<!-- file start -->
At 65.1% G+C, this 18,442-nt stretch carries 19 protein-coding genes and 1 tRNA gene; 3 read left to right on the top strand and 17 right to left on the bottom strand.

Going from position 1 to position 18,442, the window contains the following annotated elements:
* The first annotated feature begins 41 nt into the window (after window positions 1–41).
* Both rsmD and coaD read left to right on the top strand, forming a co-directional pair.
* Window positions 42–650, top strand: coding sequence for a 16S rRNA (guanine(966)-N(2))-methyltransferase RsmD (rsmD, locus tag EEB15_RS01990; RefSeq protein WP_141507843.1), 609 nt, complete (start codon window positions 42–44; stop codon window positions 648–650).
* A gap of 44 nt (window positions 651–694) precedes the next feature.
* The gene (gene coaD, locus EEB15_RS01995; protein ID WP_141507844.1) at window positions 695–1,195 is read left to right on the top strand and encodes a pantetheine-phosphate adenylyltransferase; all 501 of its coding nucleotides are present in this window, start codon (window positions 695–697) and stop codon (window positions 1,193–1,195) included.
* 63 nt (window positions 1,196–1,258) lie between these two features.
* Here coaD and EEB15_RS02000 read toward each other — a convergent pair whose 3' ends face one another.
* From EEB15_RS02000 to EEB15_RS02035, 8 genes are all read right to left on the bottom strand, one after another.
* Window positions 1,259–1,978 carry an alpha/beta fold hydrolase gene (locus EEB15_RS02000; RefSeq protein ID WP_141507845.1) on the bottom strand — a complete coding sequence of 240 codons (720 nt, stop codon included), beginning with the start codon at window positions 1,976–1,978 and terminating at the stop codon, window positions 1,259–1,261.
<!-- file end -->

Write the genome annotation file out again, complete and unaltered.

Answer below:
At 65.1% G+C, this 18,442-nt stretch carries 19 protein-coding genes and 1 tRNA gene; 3 read left to right on the top strand and 17 right to left on the bottom strand.

Going from position 1 to position 18,442, the window contains the following annotated elements:
* The first annotated feature begins 41 nt into the window (after window positions 1–41).
* Both rsmD and coaD read left to right on the top strand, forming a co-directional pair.
* Window positions 42–650, top strand: coding sequence for a 16S rRNA (guanine(966)-N(2))-methyltransferase RsmD (rsmD, locus tag EEB15_RS01990; RefSeq protein WP_141507843.1), 609 nt, complete (start codon window positions 42–44; stop codon window positions 648–650).
* A gap of 44 nt (window positions 651–694) precedes the next feature.
* The gene (gene coaD, locus EEB15_RS01995; protein ID WP_141507844.1) at window positions 695–1,195 is read left to right on the top strand and encodes a pantetheine-phosphate adenylyltransferase; all 501 of its coding nucleotides are present in this window, start codon (window positions 695–697) and stop codon (window positions 1,193–1,195) included.
* 63 nt (window positions 1,196–1,258) lie between these two features.
* Here coaD and EEB15_RS02000 read toward each other — a convergent pair whose 3' ends face one another.
* From EEB15_RS02000 to EEB15_RS02035, 8 genes are all read right to left on the bottom strand, one after another.
* Window positions 1,259–1,978 carry an alpha/beta fold hydrolase gene (locus EEB15_RS02000; RefSeq protein ID WP_141507845.1) on the bottom strand — a complete coding sequence of 240 codons (720 nt, stop codon included), beginning with the start codon at window positions 1,976–1,978 and terminating at the stop codon, window positions 1,259–1,261.